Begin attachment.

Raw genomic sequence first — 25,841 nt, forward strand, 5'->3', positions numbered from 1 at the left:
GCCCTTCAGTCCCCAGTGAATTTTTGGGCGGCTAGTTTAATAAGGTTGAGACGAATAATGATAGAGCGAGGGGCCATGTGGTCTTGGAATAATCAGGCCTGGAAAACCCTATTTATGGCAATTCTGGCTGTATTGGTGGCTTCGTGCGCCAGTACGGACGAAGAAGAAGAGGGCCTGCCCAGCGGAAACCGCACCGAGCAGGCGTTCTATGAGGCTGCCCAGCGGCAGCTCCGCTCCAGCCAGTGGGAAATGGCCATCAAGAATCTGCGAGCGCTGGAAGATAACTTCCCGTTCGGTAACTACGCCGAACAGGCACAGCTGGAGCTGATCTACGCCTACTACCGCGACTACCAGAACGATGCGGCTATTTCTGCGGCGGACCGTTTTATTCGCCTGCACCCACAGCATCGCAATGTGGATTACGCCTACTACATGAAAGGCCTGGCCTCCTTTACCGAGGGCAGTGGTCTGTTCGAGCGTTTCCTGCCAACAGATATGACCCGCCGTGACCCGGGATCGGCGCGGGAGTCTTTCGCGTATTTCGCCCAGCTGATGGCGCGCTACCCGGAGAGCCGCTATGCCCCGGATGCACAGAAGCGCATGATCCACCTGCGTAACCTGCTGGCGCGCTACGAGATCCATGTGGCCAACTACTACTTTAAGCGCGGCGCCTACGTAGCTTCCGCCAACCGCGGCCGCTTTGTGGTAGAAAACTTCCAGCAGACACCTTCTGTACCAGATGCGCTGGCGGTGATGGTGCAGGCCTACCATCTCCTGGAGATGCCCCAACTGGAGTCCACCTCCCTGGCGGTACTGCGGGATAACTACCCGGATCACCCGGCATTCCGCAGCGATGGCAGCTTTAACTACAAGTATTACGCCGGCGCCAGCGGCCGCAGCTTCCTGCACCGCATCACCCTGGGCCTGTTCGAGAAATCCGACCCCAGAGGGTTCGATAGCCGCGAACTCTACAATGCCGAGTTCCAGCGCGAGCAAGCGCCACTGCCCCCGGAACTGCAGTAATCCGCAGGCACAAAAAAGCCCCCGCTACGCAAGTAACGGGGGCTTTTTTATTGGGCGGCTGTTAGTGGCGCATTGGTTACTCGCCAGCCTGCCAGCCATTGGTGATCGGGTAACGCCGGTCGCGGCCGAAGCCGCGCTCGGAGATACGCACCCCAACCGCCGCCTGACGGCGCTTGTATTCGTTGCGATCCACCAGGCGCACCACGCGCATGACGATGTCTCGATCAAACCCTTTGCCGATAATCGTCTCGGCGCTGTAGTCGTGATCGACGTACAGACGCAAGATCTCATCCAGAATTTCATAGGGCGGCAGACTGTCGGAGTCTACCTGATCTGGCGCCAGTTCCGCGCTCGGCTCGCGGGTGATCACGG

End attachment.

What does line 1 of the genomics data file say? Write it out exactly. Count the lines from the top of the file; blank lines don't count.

Raw genomic sequence first — 25,841 nt, forward strand, 5'->3', positions numbered from 1 at the left: